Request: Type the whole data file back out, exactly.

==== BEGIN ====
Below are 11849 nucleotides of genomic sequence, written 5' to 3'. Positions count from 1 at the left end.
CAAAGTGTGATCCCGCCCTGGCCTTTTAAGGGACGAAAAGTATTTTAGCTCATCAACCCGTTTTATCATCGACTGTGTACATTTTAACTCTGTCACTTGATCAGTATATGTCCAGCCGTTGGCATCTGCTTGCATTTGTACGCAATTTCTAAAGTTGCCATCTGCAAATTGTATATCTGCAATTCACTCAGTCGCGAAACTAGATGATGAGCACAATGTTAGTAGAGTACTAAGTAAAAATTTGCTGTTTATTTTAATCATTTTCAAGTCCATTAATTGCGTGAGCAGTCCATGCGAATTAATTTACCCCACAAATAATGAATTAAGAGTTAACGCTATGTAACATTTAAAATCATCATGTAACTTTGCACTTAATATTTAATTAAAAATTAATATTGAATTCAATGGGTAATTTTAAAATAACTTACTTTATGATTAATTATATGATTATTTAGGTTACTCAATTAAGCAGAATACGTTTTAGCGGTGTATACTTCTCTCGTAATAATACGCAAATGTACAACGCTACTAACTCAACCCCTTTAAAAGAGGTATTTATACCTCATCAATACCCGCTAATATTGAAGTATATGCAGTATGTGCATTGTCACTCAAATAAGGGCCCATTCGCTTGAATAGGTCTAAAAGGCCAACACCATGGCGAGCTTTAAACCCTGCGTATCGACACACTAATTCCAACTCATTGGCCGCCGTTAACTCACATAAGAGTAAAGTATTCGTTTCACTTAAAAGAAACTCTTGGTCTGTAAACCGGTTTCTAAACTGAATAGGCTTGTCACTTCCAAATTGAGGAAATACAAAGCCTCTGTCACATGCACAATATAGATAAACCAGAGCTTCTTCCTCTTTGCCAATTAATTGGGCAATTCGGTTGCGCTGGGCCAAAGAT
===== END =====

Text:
Below are 11849 nucleotides of genomic sequence, written 5' to 3'. Positions count from 1 at the left end.
CAAAGTGTGATCCCGCCCTGGCCTTTTAAGGGACGAAAAGTATTTTAGCTCATCAACCCGTTTTATCATCGACTGTGTACATTTTAACTCTGTCACTTGATCAGTATATGTCCAGCCGTTGGCATCTGCTTGCATTTGTACGCAATTTCTAAAGTTGCCATCTGCAAATTGTATATCTGCAATTCACTCAGTCGCGAAACTAGATGATGAGCACAATGTTAGTAGAGTACTAAGTAAAAATTTGCTGTTTATTTTAATCATTTTCAAGTCCATTAATTGCGTGAGCAGTCCATGCGAATTAATTTACCCCACAAATAATGAATTAAGAGTTAACGCTATGTAACATTTAAAATCATCATGTAACTTTGCACTTAATATTTAATTAAAAATTAATATTGAATTCAATGGGTAATTTTAAAATAACTTACTTTATGATTAATTATATGATTATTTAGGTTACTCAATTAAGCAGAATACGTTTTAGCGGTGTATACTTCTCTCGTAATAATACGCAAATGTACAACGCTACTAACTCAACCCCTTTAAAAGAGGTATTTATACCTCATCAATACCCGCTAATATTGAAGTATATGCAGTATGTGCATTGTCACTCAAATAAGGGCCCATTCGCTTGAATAGGTCTAAAAGGCCAACACCATGGCGAGCTTTAAACCCTGCGTATCGACACACTAATTCCAACTCATTGGCCGCCGTTAACTCACATAAGAGTAAAGTATTCGTTTCACTTAAAAGAAACTCTTGGTCTGTAAACCGGTTTCTAAACTGAATAGGCTTGTCACTTCCAAATTGAGGAAATACAAAGCCTCTGTCACATGCACAATATAGATAAACCAGAGCTTCTTCCTCTTTGCCAATTAATTGGGCAATTCGGTTGCGCTGGGCCAAAGAT